It means well, but fails to do justice to its subject. A new exhibition at London’s School of Oriental and African Studies is an ambitious but flawed attempt to understand Zoroastrianism, which claims to be the world’s first monotheistic faith and the state religion of the first global superpower, ancient Persia. Both claims are shrouded in antiquity, but deeply embedded in the psyche of India’s tiniest and most successful minority, the Parsis.
Sometimes called ‘the Jews of the East’, the Parsis too have a history of a very creative diaspora. Having migrated from Persia to Gujarat during the 8th to 10th centuries AD, one of their founding myths in India was that they were refugees from Muslim persecution after the Arab conquest of Zoroastrian Persia. But historical evidence shows that their migrations were motivated as much by trade as by religious dissent.
The London exhibition, with its lack of any narrative structure, sheds little light on such questions. Nor does it define the role of Zoroastrianism in Persia’s mighty Achaemenid Empire, which ruled most of the known world at its peak in the 5th century BC. The first imperial inscriptions honour Ahura Mazda, the Zoroastrian Lord of Light, as the chief deity in a land which also worshipped pagan gods and goddesses, similar to those of their Vedic Hindu contemporaries. One has no sense in this exhibition, with its small and dingy spaces and unreadable labels, of the majestic friezes and colonnades of Persepolis and Susa, with their giant winged bulls symbolising Achaemenid global dominance. The tawdry attempt at creating a walk-in replica of a Bombay fire-temple lacks the solemnity or tranquility of the real thing.
The existence of the prophet Zoroaster (Zarathustra), unlike that of Christ and Mohammed, is undocumented, resting solely on oral traditions that date him to prehistoric times. But that doesn’t prevent his followers from depicting him visually as a Christ-like figure with a flowing beard and robes. Such portraits apart, the Parsis are iconoclasts: only the sacred flame, burning at the heart of their temples, symbolises the presence of Ahura Mazda. The thrust of the religion is abstract, ethical: good thoughts, good words, good deeds.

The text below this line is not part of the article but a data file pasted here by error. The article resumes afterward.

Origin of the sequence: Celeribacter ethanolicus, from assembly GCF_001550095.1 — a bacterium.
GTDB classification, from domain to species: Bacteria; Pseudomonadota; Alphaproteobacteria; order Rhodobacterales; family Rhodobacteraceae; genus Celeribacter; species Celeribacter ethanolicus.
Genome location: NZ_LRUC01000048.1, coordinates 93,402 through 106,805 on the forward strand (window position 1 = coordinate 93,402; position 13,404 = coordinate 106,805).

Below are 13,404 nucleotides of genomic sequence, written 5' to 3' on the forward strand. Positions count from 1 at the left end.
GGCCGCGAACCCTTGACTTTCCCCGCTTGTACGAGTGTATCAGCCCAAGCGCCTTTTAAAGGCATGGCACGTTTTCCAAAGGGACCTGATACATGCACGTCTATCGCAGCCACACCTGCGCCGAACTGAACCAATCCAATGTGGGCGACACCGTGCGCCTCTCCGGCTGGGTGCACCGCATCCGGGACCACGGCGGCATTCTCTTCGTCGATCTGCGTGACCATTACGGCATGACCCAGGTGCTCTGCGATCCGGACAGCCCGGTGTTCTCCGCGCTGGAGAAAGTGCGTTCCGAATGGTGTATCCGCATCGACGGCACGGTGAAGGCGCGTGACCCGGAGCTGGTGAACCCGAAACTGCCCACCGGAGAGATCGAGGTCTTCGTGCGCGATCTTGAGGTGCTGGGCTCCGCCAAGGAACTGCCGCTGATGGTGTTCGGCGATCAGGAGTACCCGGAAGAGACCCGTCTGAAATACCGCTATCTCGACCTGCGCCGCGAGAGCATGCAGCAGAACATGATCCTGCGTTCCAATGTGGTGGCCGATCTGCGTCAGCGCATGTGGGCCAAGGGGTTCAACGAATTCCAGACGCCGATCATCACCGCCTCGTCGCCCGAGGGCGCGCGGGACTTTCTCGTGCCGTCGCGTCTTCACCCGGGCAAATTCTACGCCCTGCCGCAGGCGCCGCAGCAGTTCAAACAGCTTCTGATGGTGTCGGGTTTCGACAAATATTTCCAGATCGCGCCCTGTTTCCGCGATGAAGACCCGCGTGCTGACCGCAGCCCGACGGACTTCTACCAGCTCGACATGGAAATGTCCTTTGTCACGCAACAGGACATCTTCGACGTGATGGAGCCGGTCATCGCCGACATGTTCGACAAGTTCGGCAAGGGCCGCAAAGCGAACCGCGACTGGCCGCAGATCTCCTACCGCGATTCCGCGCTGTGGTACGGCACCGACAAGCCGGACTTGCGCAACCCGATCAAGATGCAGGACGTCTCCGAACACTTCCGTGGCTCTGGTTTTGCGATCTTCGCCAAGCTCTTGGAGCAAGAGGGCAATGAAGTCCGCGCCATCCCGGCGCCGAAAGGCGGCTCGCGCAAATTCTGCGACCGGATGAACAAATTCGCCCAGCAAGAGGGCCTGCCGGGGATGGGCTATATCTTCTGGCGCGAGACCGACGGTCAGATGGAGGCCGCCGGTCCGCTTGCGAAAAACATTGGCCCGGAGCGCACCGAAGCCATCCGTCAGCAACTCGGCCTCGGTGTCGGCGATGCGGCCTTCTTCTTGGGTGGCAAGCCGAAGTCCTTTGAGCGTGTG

Growing up in India in the 1950s as the child of a then very rare Parsi-Hindu love match, I was acutely conscious that the Parsi sense of ethical superiority was closely linked with a mythical belief in their racial purity. Despite obvious visual evidence of inter-marriage with Gujaratis, there was a tacit faith in the superiority of the ideal Parsi type: fair-skinned, even blue-eyed, with aquiline noses. My grandmother closely fitted that ideal, and I still remember her scrubbing me in the bath in a vain attempt to lighten my brown, Hindu colouring.
Perhaps it was that sense of ethical and ethnic distinction that first drew the Parsis closer than any other Indian community to the British colonial rulers. Despite their tiny numbers—1,00,000 in a subcontinent of 600 million—the Parsis dominated the upper echelons of the Raj, excelling at everything from industry and banking to science, education and the arts. There were obvious parallels with the success of the Jews in pre-wwii Europe; but Parsis have so far escaped any racist backlash. The credit must go partly to Indian traditions of tolerance and partly to a peculiarly Parsi sense of bonhomie, which made even their racial exclusivity seem more idiosyncratic than offensive. Other Indians, and Parsis themselves, like to joke about the lovable eccentricity, sometimes sheer lunacy, of Parsi families shaped by centuries of inbreeding.
The London exhibition offers little sense of how well the Parsis have assimilated into Indian life. The most telling example might have been Parsi cuisine, with its unique blend of sweet Persian fruit and nut flavours with more fiery Indian spices. But exhibitions have to make do with artefacts; and the most beautiful on display here are the embroidered Gara silks and Tanchoi brocades which the Parsis imported into India as part of their booming 19th century trade with China. It was typical of the pragmatism of Bombay’s Parsi merchant princes that they made their fortunes selling opium to the Chinese, but spent much of those profits endowing the philanthropic and educational trusts for which they are renowned, and from which many non-Parsi Indians still benefit.
(The Everlasting Flame: Zoroastrianism in History and Imagination is at the Brunei Gallery, School of Oriental and African studies, London University)